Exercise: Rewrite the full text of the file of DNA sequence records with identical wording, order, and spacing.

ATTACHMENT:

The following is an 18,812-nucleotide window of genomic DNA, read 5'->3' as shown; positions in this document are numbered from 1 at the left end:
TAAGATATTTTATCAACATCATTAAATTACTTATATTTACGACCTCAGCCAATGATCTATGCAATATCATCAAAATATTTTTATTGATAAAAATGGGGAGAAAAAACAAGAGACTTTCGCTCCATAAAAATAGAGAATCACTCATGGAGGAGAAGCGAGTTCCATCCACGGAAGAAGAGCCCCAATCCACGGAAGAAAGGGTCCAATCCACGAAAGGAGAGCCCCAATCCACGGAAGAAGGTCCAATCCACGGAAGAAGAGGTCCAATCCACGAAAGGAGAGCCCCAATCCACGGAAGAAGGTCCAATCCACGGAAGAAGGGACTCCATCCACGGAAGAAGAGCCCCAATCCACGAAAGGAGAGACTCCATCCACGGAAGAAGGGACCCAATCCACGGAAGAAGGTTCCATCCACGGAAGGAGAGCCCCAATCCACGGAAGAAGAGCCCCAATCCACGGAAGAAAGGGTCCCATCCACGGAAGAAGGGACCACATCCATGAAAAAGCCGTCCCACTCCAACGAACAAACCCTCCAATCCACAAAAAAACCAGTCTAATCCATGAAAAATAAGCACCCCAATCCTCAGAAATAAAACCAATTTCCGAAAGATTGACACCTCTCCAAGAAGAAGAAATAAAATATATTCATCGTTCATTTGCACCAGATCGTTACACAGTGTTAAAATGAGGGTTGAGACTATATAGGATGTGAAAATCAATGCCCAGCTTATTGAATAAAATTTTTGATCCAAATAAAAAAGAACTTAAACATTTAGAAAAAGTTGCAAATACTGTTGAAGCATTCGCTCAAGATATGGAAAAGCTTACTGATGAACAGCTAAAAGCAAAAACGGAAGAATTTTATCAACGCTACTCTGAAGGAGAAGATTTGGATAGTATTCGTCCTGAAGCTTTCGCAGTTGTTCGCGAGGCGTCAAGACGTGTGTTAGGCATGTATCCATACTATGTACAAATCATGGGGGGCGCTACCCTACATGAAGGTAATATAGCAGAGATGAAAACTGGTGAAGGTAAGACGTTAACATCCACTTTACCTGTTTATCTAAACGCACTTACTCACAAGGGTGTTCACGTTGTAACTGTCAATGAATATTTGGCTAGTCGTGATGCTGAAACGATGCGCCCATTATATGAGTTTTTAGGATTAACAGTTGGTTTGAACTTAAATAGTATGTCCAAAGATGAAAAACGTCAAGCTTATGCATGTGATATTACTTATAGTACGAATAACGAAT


The following is an 18,812-nucleotide window of genomic DNA, read 5'->3' as shown; positions in this document are numbered from 1 at the left end:
TAAGATATTTTATCAACATCATTAAATTACTTATATTTACGACCTCAGCCAATGATCTATGCAATATCATCAAAATATTTTTATTGATAAAAATGGGGAGAAAAAACAAGAGACTTTCGCTCCATAAAAATAGAGAATCACTCATGGAGGAGAAGCGAGTTCCATCCACGGAAGAAGAGCCCCAATCCACGGAAGAAAGGGTCCAATCCACGAAAGGAGAGCCCCAATCCACGGAAGAAGGTCCAATCCACGGAAGAAGAGGTCCAATCCACGAAAGGAGAGCCCCAATCCACGGAAGAAGGTCCAATCCACGGAAGAAGGGACTCCATCCACGGAAGAAGAGCCCCAATCCACGAAAGGAGAGACTCCATCCACGGAAGAAGGGACCCAATCCACGGAAGAAGGTTCCATCCACGGAAGGAGAGCCCCAATCCACGGAAGAAGAGCCCCAATCCACGGAAGAAAGGGTCCCATCCACGGAAGAAGGGACCACATCCATGAAAAAGCCGTCCCACTCCAACGAACAAACCCTCCAATCCACAAAAAAACCAGTCTAATCCATGAAAAATAAGCACCCCAATCCTCAGAAATAAAACCAATTTCCGAAAGATTGACACCTCTCCAAGAAGAAGAAATAAAATATATTCATCGTTCATTTGCACCAGATCGTTACACAGTGTTAAAATGAGGGTTGAGACTATATAGGATGTGAAAATCAATGCCCAGCTTATTGAATAAAATTTTTGATCCAAATAAAAAAGAACTTAAACATTTAGAAAAAGTTGCAAATACTGTTGAAGCATTCGCTCAAGATATGGAAAAGCTTACTGATGAACAGCTAAAAGCAAAAACGGAAGAATTTTATCAACGCTACTCTGAAGGAGAAGATTTGGATAGTATTCGTCCTGAAGCTTTCGCAGTTGTTCGCGAGGCGTCAAGACGTGTGTTAGGCATGTATCCATACTATGTACAAATCATGGGGGGCGCTACCCTACATGAAGGTAATATAGCAGAGATGAAAACTGGTGAAGGTAAGACGTTAACATCCACTTTACCTGTTTATCTAAACGCACTTACTCACAAGGGTGTTCACGTTGTAACTGTCAATGAATATTTGGCTAGTCGTGATGCTGAAACGATGCGCCCATTATATGAGTTTTTAGGATTAACAGTTGGTTTGAACTTAAATAGTATGTCCAAAGATGAAAAACGTCAAGCTTATGCATGTGATATTACTTATAGTACGAATAACGAAT